Friday, July 25, 2008

Normalcy, complacency, and manhood

Everything is back to "normal". We have AC again (for what is looking like the coolest day of summer yet) and my business line and Internet are up again. We have dates for the next pig slaughter and are enjoying the bounty now.

My sons who work for neighboring farmers have come back with lots of pig slaughter stories from their employers and the men they work with.


I read this about manhood and the suburbs the other day (hat tip to Proecclesia). Here's a (rather long) snip:

But maybe the truest calling of man lies in the wilderness of life; in learning to thrive in the environments where complete control is not possible.

Think about every man you looked up to as a kid. Chances are they continually faced environments outside their complete control. Environments in which there was no guarantee of safety or success. Where one can only hope to influence rather than rule. Firefighters dueling with fire, soldiers battling the fog and friction of war, explorers traversing foreign territories, pilot’s pushing the boundaries of flight, or even the missionary working in inner-city New York. Each learning to thrive without being in control.

I know what you’re saying at this point. “Great, but I am a web designer and father of twins, not GI Joe or Vasco de Gama.” But, placing yourself in an environment outside your control does not necessarily mean changing jobs or even leaving the suburbs. It could be as simple as mentoring a troubled youth, working a few weekends each month at a homeless shelter, learning a hobby that has always seemed daunting to you, or starting the business you’ve been secretly planning during your work breaks for the past 6 years. Something that requires you to leave your comfort zone and step into unexplored territory. No guarantees of success. The hard way.

The suburbs convince us that the pinnacle of life consists of comfort, safety, and control. And the man that finally succumbs to this deadly logic is a miserable creature forced to live off the exhilaration of other men’s feats.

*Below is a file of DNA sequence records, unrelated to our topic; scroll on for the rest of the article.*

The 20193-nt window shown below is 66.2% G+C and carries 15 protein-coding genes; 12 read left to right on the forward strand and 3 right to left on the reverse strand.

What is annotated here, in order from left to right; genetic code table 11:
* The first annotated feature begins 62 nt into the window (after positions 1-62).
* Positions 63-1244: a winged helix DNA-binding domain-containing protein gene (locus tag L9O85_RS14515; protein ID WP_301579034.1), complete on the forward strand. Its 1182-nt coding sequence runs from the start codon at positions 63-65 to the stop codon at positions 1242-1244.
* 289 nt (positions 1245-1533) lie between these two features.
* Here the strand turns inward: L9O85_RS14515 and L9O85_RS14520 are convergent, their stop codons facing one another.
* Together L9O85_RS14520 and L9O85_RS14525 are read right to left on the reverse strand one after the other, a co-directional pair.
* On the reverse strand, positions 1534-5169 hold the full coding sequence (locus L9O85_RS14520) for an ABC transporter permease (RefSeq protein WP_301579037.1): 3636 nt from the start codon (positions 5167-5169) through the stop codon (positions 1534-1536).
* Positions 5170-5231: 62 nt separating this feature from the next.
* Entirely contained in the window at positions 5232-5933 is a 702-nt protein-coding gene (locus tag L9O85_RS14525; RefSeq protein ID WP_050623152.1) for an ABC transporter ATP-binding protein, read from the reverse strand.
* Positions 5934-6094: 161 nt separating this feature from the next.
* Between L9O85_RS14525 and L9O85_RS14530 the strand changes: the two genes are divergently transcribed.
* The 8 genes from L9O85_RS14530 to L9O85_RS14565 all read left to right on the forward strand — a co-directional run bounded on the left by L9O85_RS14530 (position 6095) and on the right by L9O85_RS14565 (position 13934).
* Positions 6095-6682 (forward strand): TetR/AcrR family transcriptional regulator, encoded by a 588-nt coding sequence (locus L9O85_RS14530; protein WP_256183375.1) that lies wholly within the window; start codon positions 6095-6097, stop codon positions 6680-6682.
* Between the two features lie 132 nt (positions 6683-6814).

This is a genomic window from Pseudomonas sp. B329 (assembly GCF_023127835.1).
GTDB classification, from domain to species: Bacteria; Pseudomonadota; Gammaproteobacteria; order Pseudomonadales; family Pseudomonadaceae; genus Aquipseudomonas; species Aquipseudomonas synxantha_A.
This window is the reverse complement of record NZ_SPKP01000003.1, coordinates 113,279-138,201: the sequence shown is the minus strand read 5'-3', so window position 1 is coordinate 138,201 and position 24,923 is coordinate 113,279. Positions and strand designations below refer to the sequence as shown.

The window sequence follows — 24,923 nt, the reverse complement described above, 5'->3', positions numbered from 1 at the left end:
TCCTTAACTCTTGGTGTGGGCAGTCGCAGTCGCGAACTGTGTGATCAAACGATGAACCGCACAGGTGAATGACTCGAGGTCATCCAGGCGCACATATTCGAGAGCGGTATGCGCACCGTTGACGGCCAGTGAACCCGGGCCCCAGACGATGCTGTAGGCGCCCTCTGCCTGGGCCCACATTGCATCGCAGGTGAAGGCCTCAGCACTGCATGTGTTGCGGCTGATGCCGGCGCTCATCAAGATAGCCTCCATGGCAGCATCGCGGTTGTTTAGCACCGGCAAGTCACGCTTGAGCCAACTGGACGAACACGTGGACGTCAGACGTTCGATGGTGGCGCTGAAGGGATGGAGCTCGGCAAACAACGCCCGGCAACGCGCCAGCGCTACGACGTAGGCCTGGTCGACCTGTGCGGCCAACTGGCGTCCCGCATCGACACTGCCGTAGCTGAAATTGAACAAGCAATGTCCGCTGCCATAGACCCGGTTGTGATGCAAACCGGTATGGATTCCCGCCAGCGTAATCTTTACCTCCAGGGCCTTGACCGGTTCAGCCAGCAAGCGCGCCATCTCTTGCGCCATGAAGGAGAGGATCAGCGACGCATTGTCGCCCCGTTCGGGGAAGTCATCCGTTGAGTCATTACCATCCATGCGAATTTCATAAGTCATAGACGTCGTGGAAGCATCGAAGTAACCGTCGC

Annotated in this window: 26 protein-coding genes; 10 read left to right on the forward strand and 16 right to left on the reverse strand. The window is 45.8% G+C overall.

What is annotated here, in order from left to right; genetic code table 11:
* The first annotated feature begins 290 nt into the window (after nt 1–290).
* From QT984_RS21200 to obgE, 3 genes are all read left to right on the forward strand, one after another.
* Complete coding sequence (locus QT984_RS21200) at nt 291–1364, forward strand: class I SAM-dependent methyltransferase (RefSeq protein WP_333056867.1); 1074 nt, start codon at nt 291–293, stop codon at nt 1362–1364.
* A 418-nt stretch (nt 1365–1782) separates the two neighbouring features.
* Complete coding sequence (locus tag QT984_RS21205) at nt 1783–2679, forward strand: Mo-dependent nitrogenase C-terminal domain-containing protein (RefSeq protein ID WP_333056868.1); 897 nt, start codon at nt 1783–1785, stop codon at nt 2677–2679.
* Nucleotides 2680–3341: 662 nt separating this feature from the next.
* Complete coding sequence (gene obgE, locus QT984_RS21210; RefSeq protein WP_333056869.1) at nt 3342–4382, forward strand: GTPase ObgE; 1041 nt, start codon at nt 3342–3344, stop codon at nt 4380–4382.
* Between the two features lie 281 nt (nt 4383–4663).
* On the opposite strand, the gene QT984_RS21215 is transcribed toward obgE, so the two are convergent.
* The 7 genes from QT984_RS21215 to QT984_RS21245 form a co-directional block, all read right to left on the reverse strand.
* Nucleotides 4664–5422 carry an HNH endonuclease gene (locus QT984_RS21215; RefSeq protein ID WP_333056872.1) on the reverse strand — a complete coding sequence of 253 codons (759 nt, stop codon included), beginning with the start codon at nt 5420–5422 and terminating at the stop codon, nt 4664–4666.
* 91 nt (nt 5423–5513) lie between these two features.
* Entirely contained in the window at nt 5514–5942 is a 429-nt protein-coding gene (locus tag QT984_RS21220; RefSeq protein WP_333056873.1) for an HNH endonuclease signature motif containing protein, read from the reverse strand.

This last line reminded me of something I wrote in an article on manhood (yet unpolished and unpublished):

Sometimes I think that some men get a long-term depression once they realize that they have never discovered the Wilderness Trail or pitched a no-hitter in the World Series, or did anything which was heroic or adventurous from their childhood vision of manhood. This man feels ordinary. So he tries to relive the adventure he desired for himself either through his children or through entertainment offerings. Somewhere deep inside he has decided that the real meaning of manhood is watching football, drinking, beer, playing golf, burping, taking trash out, and gawking at the swimsuit issue of SI (or worse). But is this all men are destined for? Is this manhood?

I think complacency in our lives (our prayer life, our marriage, everywhere) is a real danger. And although easy to fall into, it does not satisfy the inner yearning of man.

Well, after a day of putting out fires, it is time to get back to earning some money. Always an uncertain venture around here!

Oremus pro invicem!

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